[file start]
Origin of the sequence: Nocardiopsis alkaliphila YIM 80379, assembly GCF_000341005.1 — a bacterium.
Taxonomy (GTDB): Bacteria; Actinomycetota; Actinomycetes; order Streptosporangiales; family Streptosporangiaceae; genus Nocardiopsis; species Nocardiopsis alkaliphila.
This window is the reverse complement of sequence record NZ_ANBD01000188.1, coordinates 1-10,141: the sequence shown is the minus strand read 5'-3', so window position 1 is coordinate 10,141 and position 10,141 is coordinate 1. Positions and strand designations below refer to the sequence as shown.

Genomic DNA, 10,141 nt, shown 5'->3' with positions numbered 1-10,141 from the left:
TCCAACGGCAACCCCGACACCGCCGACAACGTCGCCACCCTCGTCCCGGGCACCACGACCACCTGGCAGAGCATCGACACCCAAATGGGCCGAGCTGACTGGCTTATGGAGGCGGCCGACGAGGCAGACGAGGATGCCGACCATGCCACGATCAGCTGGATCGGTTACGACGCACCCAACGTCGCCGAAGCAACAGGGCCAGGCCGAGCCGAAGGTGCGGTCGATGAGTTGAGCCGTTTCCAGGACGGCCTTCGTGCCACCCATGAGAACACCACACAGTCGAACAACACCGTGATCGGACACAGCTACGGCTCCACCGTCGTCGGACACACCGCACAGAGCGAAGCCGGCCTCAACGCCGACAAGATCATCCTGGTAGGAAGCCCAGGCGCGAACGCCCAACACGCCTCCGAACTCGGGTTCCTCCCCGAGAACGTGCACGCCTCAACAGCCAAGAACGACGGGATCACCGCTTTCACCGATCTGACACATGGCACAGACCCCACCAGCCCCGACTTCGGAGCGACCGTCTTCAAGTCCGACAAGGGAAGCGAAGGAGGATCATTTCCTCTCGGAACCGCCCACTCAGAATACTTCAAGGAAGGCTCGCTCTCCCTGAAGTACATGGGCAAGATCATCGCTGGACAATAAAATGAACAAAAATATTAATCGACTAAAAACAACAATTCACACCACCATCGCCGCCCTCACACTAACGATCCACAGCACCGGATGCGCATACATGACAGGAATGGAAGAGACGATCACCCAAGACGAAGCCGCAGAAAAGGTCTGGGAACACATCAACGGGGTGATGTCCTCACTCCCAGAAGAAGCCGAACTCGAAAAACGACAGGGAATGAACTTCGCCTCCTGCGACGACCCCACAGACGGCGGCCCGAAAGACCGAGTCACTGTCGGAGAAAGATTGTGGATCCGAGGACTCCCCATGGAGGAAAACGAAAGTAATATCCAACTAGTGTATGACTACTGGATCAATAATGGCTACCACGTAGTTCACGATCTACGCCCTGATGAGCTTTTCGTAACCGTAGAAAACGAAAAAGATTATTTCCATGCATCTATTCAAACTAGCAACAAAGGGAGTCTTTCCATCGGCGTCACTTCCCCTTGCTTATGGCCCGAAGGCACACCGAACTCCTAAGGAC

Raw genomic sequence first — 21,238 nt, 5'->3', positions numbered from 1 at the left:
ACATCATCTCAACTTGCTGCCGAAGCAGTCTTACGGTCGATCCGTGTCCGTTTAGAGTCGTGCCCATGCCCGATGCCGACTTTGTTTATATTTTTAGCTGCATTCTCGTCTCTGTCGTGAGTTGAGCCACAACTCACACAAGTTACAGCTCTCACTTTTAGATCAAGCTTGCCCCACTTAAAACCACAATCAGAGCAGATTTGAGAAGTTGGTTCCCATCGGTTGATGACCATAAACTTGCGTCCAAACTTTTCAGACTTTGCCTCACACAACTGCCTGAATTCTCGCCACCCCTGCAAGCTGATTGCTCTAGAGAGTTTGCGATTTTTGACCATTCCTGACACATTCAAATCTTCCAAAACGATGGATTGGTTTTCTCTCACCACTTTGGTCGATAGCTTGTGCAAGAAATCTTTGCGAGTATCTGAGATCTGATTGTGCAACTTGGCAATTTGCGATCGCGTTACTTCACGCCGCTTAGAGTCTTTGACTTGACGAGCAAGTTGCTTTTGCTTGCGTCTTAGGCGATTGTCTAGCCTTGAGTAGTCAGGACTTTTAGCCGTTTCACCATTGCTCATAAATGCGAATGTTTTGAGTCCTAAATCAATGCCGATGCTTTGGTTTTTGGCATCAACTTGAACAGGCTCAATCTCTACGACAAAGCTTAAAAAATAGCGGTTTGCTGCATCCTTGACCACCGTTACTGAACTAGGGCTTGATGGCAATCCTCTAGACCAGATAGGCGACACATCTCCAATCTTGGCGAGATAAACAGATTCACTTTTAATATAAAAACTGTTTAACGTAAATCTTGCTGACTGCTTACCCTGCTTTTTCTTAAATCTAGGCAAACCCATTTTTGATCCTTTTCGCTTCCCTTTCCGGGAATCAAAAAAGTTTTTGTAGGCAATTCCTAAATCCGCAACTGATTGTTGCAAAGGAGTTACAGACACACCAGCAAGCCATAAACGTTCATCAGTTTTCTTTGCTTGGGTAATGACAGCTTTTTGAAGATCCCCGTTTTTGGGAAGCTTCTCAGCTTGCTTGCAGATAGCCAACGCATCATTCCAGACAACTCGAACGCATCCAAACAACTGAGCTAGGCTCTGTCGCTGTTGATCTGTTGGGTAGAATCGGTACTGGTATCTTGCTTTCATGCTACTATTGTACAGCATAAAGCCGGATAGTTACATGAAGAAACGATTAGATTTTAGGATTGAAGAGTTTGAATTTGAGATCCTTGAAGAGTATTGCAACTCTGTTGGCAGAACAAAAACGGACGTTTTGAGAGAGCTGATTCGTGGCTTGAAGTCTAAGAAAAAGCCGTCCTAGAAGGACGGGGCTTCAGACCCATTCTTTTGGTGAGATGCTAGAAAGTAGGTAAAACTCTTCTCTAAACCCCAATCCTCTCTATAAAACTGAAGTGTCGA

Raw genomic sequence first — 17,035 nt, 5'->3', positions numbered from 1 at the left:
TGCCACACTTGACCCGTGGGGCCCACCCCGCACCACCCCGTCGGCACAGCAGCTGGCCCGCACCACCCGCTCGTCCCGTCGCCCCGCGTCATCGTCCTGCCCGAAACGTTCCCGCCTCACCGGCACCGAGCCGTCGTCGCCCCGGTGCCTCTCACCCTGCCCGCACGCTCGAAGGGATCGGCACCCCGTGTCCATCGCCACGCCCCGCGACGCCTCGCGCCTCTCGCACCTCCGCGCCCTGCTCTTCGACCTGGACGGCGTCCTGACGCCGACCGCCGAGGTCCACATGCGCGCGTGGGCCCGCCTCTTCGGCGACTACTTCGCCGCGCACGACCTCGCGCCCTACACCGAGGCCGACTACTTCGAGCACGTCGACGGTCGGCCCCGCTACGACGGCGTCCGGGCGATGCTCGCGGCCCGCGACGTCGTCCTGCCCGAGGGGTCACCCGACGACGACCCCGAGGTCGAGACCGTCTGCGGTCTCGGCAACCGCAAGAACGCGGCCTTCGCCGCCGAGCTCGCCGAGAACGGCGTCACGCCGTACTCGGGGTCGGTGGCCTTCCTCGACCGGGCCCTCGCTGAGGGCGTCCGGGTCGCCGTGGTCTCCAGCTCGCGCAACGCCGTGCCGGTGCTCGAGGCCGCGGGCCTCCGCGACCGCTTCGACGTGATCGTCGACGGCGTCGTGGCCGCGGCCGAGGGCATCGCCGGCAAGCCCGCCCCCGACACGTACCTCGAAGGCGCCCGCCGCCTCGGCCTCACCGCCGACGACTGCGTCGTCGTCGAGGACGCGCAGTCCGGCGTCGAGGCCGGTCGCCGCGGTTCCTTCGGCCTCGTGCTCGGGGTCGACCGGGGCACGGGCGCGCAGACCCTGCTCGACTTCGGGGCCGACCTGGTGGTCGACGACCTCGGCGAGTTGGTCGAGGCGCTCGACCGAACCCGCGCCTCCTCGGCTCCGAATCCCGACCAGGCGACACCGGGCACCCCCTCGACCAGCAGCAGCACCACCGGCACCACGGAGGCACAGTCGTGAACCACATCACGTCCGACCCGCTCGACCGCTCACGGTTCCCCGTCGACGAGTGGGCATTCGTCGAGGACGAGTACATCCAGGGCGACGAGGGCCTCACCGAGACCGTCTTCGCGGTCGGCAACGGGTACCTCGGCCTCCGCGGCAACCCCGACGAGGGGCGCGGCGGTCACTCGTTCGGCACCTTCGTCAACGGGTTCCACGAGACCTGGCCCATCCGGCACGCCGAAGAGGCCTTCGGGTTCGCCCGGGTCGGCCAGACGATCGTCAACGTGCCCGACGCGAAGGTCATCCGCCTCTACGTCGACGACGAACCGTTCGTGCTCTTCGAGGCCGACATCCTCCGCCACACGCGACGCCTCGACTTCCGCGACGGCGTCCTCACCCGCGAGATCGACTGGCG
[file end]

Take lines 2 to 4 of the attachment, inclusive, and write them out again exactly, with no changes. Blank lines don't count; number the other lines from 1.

Taxonomy (GTDB): Bacteria; Actinomycetota; Actinomycetes; order Streptosporangiales; family Streptosporangiaceae; genus Nocardiopsis; species Nocardiopsis alkaliphila.
This window is the reverse complement of sequence record NZ_ANBD01000188.1, coordinates 1-10,141: the sequence shown is the minus strand read 5'-3', so window position 1 is coordinate 10,141 and position 10,141 is coordinate 1. Positions and strand designations below refer to the sequence as shown.

Genomic DNA, 10,141 nt, shown 5'->3' with positions numbered 1-10,141 from the left: